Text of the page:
Grimm (the cat) doesn't seem too worried about Molly either.  It's almost like we've had her for years and it's only day 2.  I have to admit I was on the fence a bit just because of what another dog means... additional expense, more dog smell, more dog hair... but I am pleased with the decision and so glad that we could help Molly out.

Here's Molly - freshly bathed and a new bandana.

Friday, August 23, 2013

All this Time

3 weeks.... that's how many weeks I have until I am officially done with my Master's degree.

At 3 weeks, you would think I would be over the moon excited to be done.  You would think that I would feel some great sense of accomplishment.  Mostly I just feel like a load will be lifted.  Sometime this summer I think I came to the conclusion that while I'm proud of myself for sticking it out and getting it done... I don't really need it.  I don't need this degree to validate anything to myself or anyone else.  I am enough.  That's a lot for me to come out and say because most of the time, I don't actually believe it. But lately, I actually do.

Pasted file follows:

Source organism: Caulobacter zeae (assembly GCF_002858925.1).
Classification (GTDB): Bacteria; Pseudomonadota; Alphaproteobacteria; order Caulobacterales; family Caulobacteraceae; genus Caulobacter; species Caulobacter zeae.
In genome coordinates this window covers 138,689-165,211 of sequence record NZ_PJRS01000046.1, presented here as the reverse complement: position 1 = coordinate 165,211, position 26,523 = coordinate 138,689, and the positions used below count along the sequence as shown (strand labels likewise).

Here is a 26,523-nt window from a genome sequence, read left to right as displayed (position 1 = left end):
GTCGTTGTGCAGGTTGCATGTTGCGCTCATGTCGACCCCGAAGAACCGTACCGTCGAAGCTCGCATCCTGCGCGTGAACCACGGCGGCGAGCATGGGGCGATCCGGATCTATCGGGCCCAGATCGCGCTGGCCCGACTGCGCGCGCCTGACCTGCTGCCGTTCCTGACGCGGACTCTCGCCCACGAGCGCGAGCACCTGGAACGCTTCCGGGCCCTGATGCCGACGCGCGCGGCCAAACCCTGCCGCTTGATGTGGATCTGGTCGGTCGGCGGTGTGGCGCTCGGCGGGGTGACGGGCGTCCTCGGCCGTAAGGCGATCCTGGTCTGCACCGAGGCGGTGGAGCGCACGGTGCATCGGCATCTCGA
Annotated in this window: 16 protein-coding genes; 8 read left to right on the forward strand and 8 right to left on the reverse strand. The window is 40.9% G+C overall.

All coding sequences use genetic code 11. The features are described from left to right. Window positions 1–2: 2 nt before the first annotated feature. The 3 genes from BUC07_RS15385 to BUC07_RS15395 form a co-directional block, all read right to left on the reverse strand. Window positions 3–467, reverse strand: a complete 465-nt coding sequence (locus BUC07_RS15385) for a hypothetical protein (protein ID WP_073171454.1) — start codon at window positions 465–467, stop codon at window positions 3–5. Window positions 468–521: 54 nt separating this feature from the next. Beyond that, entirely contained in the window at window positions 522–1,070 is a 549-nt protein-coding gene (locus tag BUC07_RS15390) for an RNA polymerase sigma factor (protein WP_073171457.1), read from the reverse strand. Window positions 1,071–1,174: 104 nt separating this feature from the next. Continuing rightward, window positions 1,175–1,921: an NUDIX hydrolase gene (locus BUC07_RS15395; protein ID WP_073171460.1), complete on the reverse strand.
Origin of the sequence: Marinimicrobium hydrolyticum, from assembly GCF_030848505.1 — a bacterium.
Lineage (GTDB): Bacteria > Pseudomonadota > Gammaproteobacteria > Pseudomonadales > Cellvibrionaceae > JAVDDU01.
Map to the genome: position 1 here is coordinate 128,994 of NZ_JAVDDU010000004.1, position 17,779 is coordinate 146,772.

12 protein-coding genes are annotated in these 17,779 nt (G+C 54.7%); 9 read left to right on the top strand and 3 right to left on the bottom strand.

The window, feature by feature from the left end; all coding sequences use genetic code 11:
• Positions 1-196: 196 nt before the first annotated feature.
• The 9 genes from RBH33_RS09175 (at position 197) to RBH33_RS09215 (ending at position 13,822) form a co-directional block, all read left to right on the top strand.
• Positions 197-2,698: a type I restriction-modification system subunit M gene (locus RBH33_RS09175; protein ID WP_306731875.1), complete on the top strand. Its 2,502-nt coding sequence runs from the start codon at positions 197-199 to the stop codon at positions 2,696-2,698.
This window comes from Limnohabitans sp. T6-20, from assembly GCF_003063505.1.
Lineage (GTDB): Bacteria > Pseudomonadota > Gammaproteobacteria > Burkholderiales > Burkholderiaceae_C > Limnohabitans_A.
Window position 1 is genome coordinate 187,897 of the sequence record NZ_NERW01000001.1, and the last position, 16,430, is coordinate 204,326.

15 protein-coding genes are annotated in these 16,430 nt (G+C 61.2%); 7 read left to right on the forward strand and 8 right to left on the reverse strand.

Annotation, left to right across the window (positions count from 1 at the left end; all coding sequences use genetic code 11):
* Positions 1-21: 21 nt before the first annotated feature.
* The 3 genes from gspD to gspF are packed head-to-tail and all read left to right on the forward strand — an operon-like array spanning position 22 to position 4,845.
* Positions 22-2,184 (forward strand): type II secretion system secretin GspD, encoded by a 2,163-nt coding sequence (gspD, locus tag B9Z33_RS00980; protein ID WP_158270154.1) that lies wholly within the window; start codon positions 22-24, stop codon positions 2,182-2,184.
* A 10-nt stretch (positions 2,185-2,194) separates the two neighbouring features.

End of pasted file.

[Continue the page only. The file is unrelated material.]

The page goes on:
I am enough.  Just how I am right now.  I don't need a piece of paper to tell me that.

So I'm trying not to lose sight of my accomplishment but I'm also trying to be realistic when I set off on making any more goals.  Typically as I come to the top of a goal that I set for myself, I'm already plotting my next move... what goal do I need to achieve next.  Don't get me wrong, it's not like I haven't thought of it.  I could do a MiniMBA, certs like CISA or CISSP, or even just make the goal getting through the awesomely large and long project I'm on at work. 

But I don't really want to do any of those things.

I really want to just pause.  I want to be selfish for me.  Not the me that's trying to please everyone and make them proud but the part of me that demands ice cream at 10 PM at night. The part of me that sleeps in late on the weekends and shops online too much.  That's the part of me that knows what I really want.

I am going to spend the next bit of time just getting back to me and who I am so I can figure out what it is that I want.

To think, all this time I spent working on something that in the end, doesn't really matter.

Saturday, March 9, 2013

The Simple Things

I recently discovered a new UK magazine called The Simple Things.  I have gotten an e-subscription for my tablet and I absolutely love it.

The magazine really focuses on living a full life with what you already have or what is freely available to you.  There aren't a lot of ads for designer brands, cosmetics or fancy cars either.  Thrift shops, farmers markets and up-cycling are common themes which I could incorporate into my life more and more.  I love the look of the photos and I really enjoy the articles even if some are more geared towards my British friends.  I hope you check it out.